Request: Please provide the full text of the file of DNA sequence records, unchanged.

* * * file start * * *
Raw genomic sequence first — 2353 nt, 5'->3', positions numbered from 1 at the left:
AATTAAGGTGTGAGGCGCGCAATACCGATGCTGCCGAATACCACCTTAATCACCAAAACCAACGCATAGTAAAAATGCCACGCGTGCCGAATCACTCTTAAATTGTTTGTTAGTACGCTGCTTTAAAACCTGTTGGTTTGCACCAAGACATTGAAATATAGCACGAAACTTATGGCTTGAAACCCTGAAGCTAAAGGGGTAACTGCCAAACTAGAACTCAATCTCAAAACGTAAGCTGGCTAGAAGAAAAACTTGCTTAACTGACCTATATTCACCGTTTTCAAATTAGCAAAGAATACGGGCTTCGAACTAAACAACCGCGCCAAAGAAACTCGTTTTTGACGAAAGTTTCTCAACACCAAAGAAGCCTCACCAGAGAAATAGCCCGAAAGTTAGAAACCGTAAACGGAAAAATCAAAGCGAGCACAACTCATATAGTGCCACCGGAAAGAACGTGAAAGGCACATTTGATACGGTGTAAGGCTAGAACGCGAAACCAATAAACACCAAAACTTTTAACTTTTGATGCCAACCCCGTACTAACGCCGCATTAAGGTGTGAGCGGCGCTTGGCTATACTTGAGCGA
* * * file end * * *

Raw genomic sequence first — 2353 nt, 5'->3', positions numbered from 1 at the left:
AATTAAGGTGTGAGGCGCGCAATACCGATGCTGCCGAATACCACCTTAATCACCAAAACCAACGCATAGTAAAAATGCCACGCGTGCCGAATCACTCTTAAATTGTTTGTTAGTACGCTGCTTTAAAACCTGTTGGTTTGCACCAAGACATTGAAATATAGCACGAAACTTATGGCTTGAAACCCTGAAGCTAAAGGGGTAACTGCCAAACTAGAACTCAATCTCAAAACGTAAGCTGGCTAGAAGAAAAACTTGCTTAACTGACCTATATTCACCGTTTTCAAATTAGCAAAGAATACGGGCTTCGAACTAAACAACCGCGCCAAAGAAACTCGTTTTTGACGAAAGTTTCTCAACACCAAAGAAGCCTCACCAGAGAAATAGCCCGAAAGTTAGAAACCGTAAACGGAAAAATCAAAGCGAGCACAACTCATATAGTGCCACCGGAAAGAACGTGAAAGGCACATTTGATACGGTGTAAGGCTAGAACGCGAAACCAATAAACACCAAAACTTTTAACTTTTGATGCCAACCCCGTACTAACGCCGCATTAAGGTGTGAGCGGCGCTTGGCTATACTTGAGCGA